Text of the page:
Furious GOP lashes out at FBI


Speaker Paul Ryan (R-Wis.) and other congressional Republicans are expressing anger and disbelief at the FBI’s decision that Hillary Clinton should not be prosecuted for her use of a private email account while at the State Department. 

Donald Trump, the presumptive Republican presidential nominee, was first out of the gate, declaring in a tweet that “the system is rigged” after FBI Director James Comey announced that he would not recommend charges against Clinton, the presumptive Democratic presidential nominee, even though his agency concluded her actions were “extremely careless.” 

{mosads}Ryan did not go quite as far as Trump, but he gave a green light for other Republicans to lash out at the FBI.

“While I respect the law enforcement professionals at the FBI, this announcement defies explanation,” Ryan said in a statement, warning it could put the nation’s secrets at future risk. “Declining to prosecute Secretary Clinton for recklessly mishandling and transmitting national security information will set a terrible precedent.” 

Former House Judiciary Committee Chairman Lamar Smith (R-Texas) said, “If she were a Republican, she would have been indicted by now.”

Texas Rep. Roger Williams (R) called it “a failure of our justice system.” 

“From the very beginning, this investigation was more about protecting Secretary Clinton’s reputation, than actually finding out the truth,” he said in a statement. 

Sen. David Vitter (R-La.) said the FBI’s announcement “essentially gives her a pass based on politics, pure and simple.” 

He said voters are “sick and tired of the Washington elite insiders living under a different set of rules” and echoed Ryan’s warning that Comey’s statement “sets a dangerous precedent moving forward.” 

Democrats largely stayed out of the debate. Aides to Senate Democratic Leader Harry Reid (Nev.) and House Democratic Leader Nancy Pelosi (Calif.) did not respond to requests for comment. 

Senate Judiciary Committee ranking Democrat Patrick Leahy (Vt.) was one of the few voices in Congress to publicly come to Comey’s defense.

“The FBI took its responsibilities seriously, and came to a conclusion after carefully reviewing all the evidence,” he said in a statement. “I take Director Comey at his word that the FBI honestly and independently conducted an apolitical and professional investigation.”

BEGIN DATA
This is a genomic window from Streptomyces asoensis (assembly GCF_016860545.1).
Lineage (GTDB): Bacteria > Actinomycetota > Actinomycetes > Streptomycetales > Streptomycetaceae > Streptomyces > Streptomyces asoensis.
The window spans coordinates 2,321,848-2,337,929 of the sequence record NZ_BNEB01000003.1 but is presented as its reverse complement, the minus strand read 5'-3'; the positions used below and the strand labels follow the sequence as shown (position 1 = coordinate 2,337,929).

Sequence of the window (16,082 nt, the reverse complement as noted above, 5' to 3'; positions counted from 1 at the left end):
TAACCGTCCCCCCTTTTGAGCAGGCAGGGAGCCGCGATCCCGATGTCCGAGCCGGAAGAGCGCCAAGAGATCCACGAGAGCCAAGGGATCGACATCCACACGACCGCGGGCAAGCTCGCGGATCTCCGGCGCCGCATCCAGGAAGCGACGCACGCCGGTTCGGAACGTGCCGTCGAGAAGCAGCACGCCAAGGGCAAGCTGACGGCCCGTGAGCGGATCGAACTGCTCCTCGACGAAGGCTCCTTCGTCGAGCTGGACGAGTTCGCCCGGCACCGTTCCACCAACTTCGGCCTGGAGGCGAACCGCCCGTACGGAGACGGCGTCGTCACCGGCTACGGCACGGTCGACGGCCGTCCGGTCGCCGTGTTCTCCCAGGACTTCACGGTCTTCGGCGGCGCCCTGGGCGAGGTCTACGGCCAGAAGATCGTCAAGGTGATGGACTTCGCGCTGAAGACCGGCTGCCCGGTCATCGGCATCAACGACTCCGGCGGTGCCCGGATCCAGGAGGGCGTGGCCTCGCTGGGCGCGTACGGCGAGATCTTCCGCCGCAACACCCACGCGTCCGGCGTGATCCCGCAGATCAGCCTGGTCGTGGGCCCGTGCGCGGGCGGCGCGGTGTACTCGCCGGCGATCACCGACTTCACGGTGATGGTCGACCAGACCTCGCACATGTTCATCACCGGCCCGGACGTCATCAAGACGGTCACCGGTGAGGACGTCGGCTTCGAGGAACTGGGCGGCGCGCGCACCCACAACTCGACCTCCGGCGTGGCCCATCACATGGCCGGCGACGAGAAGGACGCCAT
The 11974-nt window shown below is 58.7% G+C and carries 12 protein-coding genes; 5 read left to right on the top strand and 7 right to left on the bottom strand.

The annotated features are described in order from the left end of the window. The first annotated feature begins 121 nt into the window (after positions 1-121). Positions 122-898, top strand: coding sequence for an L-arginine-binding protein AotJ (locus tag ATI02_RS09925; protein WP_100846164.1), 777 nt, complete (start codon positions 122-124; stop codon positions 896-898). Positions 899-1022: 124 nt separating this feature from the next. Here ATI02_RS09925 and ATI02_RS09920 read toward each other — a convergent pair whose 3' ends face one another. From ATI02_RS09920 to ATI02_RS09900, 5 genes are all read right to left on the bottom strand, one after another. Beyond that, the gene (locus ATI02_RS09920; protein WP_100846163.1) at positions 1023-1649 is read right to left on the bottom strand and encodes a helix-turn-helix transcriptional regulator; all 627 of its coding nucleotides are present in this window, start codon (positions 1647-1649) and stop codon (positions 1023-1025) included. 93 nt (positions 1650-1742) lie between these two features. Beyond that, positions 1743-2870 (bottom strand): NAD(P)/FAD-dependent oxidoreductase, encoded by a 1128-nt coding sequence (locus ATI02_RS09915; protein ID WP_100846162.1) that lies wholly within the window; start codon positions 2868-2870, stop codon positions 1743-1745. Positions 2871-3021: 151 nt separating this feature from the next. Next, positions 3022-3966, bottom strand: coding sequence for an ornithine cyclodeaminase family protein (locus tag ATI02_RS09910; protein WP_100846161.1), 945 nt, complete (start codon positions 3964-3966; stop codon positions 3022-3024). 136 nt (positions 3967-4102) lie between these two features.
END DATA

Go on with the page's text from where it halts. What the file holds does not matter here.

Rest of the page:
Sen. Dianne Feinstein (Calif.), the senior Democrat on the Senate Intelligence Committee, also praised Comey and the FBI for “a thorough and objective review,” noting his past service in a Republican administration.

Many Republicans said they could not reconcile the FBI’s decision not to prosecute with its finding that more than 113 emails processed by Clinton’s private server contained classified information, while eight chains contained information that were at the time considered top secret. 

After interviewing with the FBI over the Fourth of July weekend, Clinton told Chuck Todd, the host of NBC’s “Meet the Press,” that “I never received nor sent any material that was marked classified.” 

At his press conference Tuesday, Comey offered a detailed explanation of his agency’s decision. The FBI director rebuked Clinton in that statement, noting that while only a few of the 113 messages were marked classified, she and her aides “should have known” the information wasn’t appropriate for an unclassified system.

Still, Comey said the FBI could not “find a case that would support bringing criminal charges.”

Senior Republican lawmakers said that explanation fell short and are pushing the FBI to release more of the materials it gathered during the investigation.